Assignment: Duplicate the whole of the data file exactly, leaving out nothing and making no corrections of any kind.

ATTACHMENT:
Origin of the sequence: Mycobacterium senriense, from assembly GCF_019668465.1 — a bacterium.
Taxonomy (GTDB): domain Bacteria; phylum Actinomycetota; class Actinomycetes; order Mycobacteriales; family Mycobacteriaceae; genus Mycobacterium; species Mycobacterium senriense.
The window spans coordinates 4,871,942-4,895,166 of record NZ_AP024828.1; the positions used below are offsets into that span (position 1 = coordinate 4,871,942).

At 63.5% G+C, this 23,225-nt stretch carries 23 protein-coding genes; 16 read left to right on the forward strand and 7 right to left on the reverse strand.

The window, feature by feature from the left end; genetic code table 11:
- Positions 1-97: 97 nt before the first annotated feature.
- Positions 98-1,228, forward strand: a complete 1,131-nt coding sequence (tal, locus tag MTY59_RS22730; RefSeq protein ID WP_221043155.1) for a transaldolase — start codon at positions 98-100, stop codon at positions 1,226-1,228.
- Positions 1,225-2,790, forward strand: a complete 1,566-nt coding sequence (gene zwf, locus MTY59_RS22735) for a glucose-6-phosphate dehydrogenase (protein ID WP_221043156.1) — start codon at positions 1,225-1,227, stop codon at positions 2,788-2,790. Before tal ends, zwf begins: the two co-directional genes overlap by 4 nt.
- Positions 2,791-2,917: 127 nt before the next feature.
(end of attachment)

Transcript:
Origin of the sequence: Mycobacterium senriense, from assembly GCF_019668465.1 — a bacterium.
Taxonomy (GTDB): domain Bacteria; phylum Actinomycetota; class Actinomycetes; order Mycobacteriales; family Mycobacteriaceae; genus Mycobacterium; species Mycobacterium senriense.
The window spans coordinates 4,871,942-4,895,166 of record NZ_AP024828.1; the positions used below are offsets into that span (position 1 = coordinate 4,871,942).

At 63.5% G+C, this 23,225-nt stretch carries 23 protein-coding genes; 16 read left to right on the forward strand and 7 right to left on the reverse strand.

The window, feature by feature from the left end; genetic code table 11:
- Positions 1-97: 97 nt before the first annotated feature.
- Positions 98-1,228, forward strand: a complete 1,131-nt coding sequence (tal, locus tag MTY59_RS22730; RefSeq protein ID WP_221043155.1) for a transaldolase — start codon at positions 98-100, stop codon at positions 1,226-1,228.
- Positions 1,225-2,790, forward strand: a complete 1,566-nt coding sequence (gene zwf, locus MTY59_RS22735) for a glucose-6-phosphate dehydrogenase (protein ID WP_221043156.1) — start codon at positions 1,225-1,227, stop codon at positions 2,788-2,790. Before tal ends, zwf begins: the two co-directional genes overlap by 4 nt.
- Positions 2,791-2,917: 127 nt before the next feature.